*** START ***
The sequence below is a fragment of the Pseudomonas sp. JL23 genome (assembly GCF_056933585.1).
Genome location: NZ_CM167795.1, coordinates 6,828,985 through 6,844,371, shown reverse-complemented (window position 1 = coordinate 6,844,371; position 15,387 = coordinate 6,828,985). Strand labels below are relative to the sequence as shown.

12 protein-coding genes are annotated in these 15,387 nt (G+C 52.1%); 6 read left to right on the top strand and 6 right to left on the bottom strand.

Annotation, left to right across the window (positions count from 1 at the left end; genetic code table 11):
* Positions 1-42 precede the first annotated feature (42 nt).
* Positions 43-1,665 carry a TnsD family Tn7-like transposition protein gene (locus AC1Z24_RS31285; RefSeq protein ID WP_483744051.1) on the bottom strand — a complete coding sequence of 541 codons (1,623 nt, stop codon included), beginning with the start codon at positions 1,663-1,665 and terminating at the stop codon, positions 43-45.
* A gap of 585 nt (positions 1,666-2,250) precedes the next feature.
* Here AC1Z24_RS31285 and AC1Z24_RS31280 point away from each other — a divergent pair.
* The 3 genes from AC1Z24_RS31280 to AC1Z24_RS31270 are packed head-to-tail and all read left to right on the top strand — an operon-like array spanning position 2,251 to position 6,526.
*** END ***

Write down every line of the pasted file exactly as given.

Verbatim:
The sequence below is a fragment of the Pseudomonas sp. JL23 genome (assembly GCF_056933585.1).
Genome location: NZ_CM167795.1, coordinates 6,828,985 through 6,844,371, shown reverse-complemented (window position 1 = coordinate 6,844,371; position 15,387 = coordinate 6,828,985). Strand labels below are relative to the sequence as shown.

12 protein-coding genes are annotated in these 15,387 nt (G+C 52.1%); 6 read left to right on the top strand and 6 right to left on the bottom strand.

Annotation, left to right across the window (positions count from 1 at the left end; genetic code table 11):
* Positions 1-42 precede the first annotated feature (42 nt).
* Positions 43-1,665 carry a TnsD family Tn7-like transposition protein gene (locus AC1Z24_RS31285; RefSeq protein ID WP_483744051.1) on the bottom strand — a complete coding sequence of 541 codons (1,623 nt, stop codon included), beginning with the start codon at positions 1,663-1,665 and terminating at the stop codon, positions 43-45.
* A gap of 585 nt (positions 1,666-2,250) precedes the next feature.
* Here AC1Z24_RS31285 and AC1Z24_RS31280 point away from each other — a divergent pair.
* The 3 genes from AC1Z24_RS31280 to AC1Z24_RS31270 are packed head-to-tail and all read left to right on the top strand — an operon-like array spanning position 2,251 to position 6,526.